The state of Vermont requires that all drivers carry a minimum amount of liability insurance, or “financial responsibility,” in order to cover the costs associated with a car accident. This is required to legally register and operate a vehicle in Vermont.
The minimum financial responsibility requirements for Vermont drivers are as follow:
A minimum of $25,000 per person, for bodily injury or death. This means you’ll need to carry a minimum of $50,000 to cover the lowest possible number of people involved in an accident (the two drivers).
A minimum $10,000 for property damage liability
A minimum of $50,000 per person, for uninsured or under-insured motorist coverage. This means you’ll need to carry a minimum of $100,000 to cover the lowest possible number of people involved in an accident (the two drivers). This provides protection in the event that a driver is involved in an accident with another driver who does not carry the legally required insurance.
This means that the total minimum amount of financial responsibility you will need is $160,000 to cover bodily injury or death, uninsured or under-insured motorist coverage, and property damage liability.
Other types of insurance
Although the liability insurance listed above is all that is required of Vermont drivers, many drivers choose to carry other types of coverage, to cover more of the costs associated with an accident. These types include:
Collision coverage, which pays for damages done to your car in an accident.
Comprehensive coverage, which pays for damages sustained by your car due to non-accident conditions (such as inclement weather).
Medical payment coverage, which covers the costs related to medical bills after an accident.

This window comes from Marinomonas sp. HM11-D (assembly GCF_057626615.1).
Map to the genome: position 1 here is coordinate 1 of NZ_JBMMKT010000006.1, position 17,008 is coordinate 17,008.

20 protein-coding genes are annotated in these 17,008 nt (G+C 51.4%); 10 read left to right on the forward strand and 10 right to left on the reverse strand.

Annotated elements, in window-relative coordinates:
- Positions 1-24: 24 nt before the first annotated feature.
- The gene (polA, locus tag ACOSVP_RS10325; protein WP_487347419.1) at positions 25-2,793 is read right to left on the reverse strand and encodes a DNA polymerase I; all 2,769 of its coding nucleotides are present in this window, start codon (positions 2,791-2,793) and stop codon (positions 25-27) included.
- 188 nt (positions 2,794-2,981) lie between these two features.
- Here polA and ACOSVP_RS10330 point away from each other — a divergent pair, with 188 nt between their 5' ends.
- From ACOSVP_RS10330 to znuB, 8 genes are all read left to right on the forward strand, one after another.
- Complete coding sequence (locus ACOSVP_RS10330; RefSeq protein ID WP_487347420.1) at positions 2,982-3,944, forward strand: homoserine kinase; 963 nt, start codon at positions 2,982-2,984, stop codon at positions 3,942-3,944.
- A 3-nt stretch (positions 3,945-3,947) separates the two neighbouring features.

Towing and labor coverage, which pays for the costs associated with the towing and necessary labor to get your car running again after an accident.
Rental reimbursement, which covers the costs associated with a necessary rental car after an accident.
Proof of insurance
The state of Vermont does not require that a proof of insurance be on file with the Department of Motor Vehicles. However, you will be required to show your insurance ID card to a police officer at a traffic stop, or at the scene of an accident.
If you are caught without proof of insurance while driving, you will have to provide proof of insurance to the officer within 15 days. If you cannot do that, or you are caught driving without carrying the legally required insurance, you could face the following penalties:
Two points on your driving record
Mandatory filing of an SR-22 Proof of Financial Responsibility document. This document acts as an assurance to the government that you will carry the required liability insurance for a minimum of three years. This document is usually only required by those who have been convicted of reckless driving charges, such as a DUI.
For more information, or to renew your registration online, contact the Vermont Department of Motor Vehicles through their website.